(FIGURE 1. DUN DEVONSHIRE PONY, with shoulder, spinal, and leg stripes.)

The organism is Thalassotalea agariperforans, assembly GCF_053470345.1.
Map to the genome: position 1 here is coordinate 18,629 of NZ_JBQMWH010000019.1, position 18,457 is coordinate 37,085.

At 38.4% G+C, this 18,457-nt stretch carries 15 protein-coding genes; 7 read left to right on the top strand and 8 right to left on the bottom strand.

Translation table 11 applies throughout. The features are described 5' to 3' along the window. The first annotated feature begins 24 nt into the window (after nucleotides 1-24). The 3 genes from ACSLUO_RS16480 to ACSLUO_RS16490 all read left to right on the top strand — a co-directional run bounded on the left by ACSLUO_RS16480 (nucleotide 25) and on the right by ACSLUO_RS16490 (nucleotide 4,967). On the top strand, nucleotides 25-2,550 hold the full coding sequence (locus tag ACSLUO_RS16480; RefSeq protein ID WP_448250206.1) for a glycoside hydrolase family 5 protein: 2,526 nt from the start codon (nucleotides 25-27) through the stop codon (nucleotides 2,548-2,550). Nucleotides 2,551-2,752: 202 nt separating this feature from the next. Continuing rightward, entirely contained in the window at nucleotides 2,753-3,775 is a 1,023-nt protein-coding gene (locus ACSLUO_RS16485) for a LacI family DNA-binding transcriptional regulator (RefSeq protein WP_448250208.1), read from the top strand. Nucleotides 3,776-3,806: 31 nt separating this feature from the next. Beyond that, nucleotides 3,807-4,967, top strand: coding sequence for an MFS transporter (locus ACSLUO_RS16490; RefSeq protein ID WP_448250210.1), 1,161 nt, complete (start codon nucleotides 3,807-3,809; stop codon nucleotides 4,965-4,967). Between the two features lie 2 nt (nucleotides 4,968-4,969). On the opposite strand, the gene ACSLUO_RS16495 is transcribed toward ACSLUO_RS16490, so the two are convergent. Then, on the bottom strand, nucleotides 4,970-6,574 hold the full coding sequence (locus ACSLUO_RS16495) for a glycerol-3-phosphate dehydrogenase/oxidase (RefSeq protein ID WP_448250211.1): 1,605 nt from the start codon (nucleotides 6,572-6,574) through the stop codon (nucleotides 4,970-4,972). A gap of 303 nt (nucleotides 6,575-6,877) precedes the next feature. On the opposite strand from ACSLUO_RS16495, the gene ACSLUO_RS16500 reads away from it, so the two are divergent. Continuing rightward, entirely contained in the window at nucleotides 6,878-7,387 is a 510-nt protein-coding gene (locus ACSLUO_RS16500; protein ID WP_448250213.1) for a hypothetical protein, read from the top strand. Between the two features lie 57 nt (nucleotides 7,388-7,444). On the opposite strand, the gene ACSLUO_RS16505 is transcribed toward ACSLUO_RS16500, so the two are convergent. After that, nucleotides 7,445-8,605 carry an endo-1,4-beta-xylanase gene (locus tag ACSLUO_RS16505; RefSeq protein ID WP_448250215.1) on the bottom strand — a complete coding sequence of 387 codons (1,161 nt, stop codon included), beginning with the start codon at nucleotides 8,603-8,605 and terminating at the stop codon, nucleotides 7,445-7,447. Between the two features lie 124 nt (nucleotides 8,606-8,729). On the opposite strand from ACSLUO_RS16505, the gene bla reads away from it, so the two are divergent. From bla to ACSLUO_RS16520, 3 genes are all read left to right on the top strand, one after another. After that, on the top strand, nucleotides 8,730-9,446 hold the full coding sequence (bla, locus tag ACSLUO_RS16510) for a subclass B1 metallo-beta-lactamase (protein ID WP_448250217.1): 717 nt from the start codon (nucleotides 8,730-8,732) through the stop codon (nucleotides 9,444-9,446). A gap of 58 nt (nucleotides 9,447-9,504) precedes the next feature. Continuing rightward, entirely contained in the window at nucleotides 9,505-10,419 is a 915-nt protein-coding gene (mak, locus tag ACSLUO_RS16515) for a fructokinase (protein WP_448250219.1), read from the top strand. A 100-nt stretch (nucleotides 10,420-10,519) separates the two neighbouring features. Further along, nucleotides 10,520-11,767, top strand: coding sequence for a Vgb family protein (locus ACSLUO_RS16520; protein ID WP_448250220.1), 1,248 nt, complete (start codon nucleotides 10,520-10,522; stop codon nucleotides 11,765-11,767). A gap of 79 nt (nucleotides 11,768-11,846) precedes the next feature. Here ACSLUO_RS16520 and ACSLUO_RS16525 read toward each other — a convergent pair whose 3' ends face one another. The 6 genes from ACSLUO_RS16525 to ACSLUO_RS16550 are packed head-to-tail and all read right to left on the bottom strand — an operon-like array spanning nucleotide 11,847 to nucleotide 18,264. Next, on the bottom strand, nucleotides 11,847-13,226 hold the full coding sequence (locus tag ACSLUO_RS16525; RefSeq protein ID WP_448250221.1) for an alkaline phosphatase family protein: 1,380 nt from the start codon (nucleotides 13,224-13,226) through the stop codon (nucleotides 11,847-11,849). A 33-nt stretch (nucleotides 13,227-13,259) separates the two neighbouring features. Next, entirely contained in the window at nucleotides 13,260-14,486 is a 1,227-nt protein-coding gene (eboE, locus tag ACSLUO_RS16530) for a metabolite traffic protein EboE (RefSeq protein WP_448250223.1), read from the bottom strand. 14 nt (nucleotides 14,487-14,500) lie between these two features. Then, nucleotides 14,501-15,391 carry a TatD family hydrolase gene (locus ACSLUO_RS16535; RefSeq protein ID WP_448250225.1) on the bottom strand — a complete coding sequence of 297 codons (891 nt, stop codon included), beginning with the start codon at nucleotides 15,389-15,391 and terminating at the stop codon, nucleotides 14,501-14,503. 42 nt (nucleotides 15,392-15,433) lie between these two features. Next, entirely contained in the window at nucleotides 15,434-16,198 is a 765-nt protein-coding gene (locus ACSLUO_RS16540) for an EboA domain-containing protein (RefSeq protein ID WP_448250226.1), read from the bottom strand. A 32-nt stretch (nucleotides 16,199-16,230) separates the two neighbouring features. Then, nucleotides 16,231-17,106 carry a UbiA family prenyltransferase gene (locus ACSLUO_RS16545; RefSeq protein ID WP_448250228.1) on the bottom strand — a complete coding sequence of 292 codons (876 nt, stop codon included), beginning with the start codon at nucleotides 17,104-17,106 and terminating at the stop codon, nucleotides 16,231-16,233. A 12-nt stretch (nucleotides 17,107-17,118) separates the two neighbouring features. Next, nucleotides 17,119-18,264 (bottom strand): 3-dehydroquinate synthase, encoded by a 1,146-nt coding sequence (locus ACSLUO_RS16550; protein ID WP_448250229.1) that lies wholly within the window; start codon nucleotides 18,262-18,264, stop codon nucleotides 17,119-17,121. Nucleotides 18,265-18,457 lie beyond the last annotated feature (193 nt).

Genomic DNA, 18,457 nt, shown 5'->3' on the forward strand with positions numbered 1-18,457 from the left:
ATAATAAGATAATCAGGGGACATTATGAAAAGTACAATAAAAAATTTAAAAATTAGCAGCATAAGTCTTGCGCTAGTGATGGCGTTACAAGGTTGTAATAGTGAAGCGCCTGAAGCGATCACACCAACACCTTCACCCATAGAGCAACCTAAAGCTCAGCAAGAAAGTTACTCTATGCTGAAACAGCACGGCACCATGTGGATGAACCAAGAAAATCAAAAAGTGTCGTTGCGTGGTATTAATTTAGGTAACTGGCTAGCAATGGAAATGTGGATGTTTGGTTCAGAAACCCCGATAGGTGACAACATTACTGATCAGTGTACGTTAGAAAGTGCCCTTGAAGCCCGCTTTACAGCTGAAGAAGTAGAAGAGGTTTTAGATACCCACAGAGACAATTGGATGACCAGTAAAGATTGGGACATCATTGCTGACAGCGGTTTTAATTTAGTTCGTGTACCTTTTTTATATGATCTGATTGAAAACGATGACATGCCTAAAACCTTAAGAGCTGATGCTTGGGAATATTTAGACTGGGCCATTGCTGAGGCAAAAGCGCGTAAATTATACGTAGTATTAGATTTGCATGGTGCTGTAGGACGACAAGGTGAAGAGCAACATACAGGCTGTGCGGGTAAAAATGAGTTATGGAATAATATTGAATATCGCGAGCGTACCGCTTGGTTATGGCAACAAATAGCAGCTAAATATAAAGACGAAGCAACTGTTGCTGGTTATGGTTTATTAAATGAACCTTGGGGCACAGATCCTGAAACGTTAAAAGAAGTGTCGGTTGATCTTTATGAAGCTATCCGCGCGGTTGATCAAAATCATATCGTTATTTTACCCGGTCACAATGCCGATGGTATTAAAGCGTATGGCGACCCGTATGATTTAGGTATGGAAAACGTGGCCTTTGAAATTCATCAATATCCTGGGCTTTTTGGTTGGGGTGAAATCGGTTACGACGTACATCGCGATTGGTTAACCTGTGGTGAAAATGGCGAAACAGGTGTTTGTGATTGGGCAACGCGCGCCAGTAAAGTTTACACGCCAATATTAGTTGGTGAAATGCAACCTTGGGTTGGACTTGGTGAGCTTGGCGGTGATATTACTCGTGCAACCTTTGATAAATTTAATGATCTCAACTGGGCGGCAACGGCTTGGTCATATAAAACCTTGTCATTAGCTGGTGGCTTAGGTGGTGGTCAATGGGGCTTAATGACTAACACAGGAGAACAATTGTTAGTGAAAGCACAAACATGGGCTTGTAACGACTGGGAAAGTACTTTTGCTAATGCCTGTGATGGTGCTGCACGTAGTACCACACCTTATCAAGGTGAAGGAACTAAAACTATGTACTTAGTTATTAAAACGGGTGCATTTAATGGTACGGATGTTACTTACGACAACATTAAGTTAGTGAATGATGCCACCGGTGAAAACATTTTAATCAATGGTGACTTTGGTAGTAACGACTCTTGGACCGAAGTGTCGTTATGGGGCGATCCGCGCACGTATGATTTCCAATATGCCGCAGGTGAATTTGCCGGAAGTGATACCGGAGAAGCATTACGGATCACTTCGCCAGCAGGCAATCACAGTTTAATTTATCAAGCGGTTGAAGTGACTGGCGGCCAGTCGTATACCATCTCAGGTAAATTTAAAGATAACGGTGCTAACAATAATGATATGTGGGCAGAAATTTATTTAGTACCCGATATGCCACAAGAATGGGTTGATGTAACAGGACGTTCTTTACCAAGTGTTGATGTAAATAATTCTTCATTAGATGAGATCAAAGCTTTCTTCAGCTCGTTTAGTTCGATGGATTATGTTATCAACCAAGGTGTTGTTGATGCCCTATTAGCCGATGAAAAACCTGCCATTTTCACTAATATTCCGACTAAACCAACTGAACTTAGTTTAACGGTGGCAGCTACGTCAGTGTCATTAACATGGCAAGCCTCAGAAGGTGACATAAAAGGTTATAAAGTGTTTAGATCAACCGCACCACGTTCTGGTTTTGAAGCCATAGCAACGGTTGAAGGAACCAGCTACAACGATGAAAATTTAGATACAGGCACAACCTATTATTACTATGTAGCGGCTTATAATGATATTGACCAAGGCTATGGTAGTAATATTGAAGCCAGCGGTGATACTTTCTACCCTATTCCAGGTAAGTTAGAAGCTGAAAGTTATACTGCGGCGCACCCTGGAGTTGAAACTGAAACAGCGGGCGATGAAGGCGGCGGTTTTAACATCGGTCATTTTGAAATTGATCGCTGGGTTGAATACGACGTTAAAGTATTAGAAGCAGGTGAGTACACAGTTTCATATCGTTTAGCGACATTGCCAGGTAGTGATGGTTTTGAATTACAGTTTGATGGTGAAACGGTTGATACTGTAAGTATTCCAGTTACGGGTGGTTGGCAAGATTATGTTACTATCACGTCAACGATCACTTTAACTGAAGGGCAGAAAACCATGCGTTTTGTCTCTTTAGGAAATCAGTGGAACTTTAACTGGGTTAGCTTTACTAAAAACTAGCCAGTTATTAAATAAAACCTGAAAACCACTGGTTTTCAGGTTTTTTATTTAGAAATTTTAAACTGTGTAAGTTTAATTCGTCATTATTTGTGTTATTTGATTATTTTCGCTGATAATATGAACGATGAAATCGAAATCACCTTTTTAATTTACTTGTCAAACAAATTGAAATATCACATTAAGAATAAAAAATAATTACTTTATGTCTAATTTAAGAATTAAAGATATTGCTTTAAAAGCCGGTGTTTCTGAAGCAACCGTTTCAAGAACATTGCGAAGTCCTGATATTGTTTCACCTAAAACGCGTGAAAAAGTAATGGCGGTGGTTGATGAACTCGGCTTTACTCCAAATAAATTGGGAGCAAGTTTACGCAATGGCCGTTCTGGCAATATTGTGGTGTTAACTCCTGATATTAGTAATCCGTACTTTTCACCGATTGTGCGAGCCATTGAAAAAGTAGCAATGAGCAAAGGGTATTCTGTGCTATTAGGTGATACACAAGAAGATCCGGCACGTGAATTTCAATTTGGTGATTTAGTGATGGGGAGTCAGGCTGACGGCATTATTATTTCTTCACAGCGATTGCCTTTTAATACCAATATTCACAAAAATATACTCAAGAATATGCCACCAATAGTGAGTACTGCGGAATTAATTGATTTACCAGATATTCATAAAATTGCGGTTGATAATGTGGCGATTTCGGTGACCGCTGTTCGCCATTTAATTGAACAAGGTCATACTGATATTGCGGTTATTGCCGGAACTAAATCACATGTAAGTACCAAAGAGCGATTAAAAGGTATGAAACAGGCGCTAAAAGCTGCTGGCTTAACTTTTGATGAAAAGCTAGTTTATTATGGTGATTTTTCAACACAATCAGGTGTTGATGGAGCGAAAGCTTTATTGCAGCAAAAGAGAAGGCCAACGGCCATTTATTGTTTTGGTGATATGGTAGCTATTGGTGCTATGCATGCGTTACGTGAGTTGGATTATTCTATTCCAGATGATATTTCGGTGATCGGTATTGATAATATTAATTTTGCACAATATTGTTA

[This tendency in the horse to become striped is in several respects an interesting fact. Horses of all colours, of the most diverse breeds, in various parts of the world, often have a dark stripe extending along the spine, from the mane to the tail; but this is so common that I need enter into no particulars. (2/33. Some details are given in ’The Farrier’ 1828 pages 452, 455. One of the smallest ponies I ever saw, of the colour of a mouse, had a conspicuous spinal stripe. A small Indian chestnut pony had the same stripe, as had a remarkably heavy chestnut cart-horse. Race-horses often have the spinal stripe.) Occasionally horses are transversely barred on the legs, chiefly on the under side; and more rarely they have a distinct stripe on the shoulder, like that on the shoulder of the ass, or a broad dark patch representing a stripe. Before entering on any details I must premise that the term dun-coloured is vague, and includes three groups of colours, viz., that between cream-colour and reddish-brown, which graduates into light-bay or light-chestnut—this, I believe is often called fallow-dun; secondly, leaden or slate-colour or mouse-dun, which graduates into an ash-colour; and, lastly, dark-dun, between brown and black. In England I have examined a rather large, lightly-built, fallow-dun Devonshire pony (Figure 1), with a conspicuous stripe along the back, with light transverse stripes on the under sides of its front legs, and with four parallel stripes on each shoulder. Of these four stripes the posterior one was very minute and faint; the anterior one, on the other hand, was long and broad, but interrupted in the middle, and truncated at its lower extremity, with the anterior angle produced into a long tapering point. I mention this latter fact because the shoulder-stripe of the ass occasionally presents exactly the same appearance. I have had an outline and description sent to me of a small, purely-bred, light fallow-dun Welch pony, with a spinal stripe, a single transverse stripe on each leg, and three shoulder-stripes; the posterior stripe corresponding with that on the shoulder of the ass was the longest, whilst the two anterior parallel stripes, arising from the mane, decreased in length, in a reversed manner as compared with the shoulder-stripes on the above-described Devonshire pony. I have seen a bright fallow-dun cob, with its front legs transversely barred on the under sides in the most conspicuous manner; also a darkleaden mouse-coloured pony with similar leg stripes, but much less conspicuous; also a bright fallow-dun colt, fully three-parts thoroughbred, with very plain transverse stripes on the legs; also a chestnut-dun carthorse with a conspicuous spinal stripe, with distinct traces of shoulderstripes, but none on the legs; I could add other cases. My son made a sketch for me of a large, heavy, Belgian cart-horse, of a fallow-dun, with a conspicuous spinal stripe, traces of leg-stripes, and with two parallel (three inches apart) stripes about seven or eight inches in length on both shoulders. I have seen another rather light cart-horse, of a dirty dark cream-colour, with striped legs, and on one shoulder a large ill-defined dark cloudy patch, and on the opposite shoulder two parallel faint stripes. All the cases yet mentioned are duns of various tints; but Mr. W.W. Edwards has seen a nearly thoroughbred chestnut horse which had the spinal stripe, and distinct bars on the legs; and I have seen two bay carriage-horses with black spinal stripes; one of these horses had on each shoulder a light shoulder-stripe, and the other had a broad back ill-defined stripe, running obliquely half-way down each shoulder; neither had leg-stripes.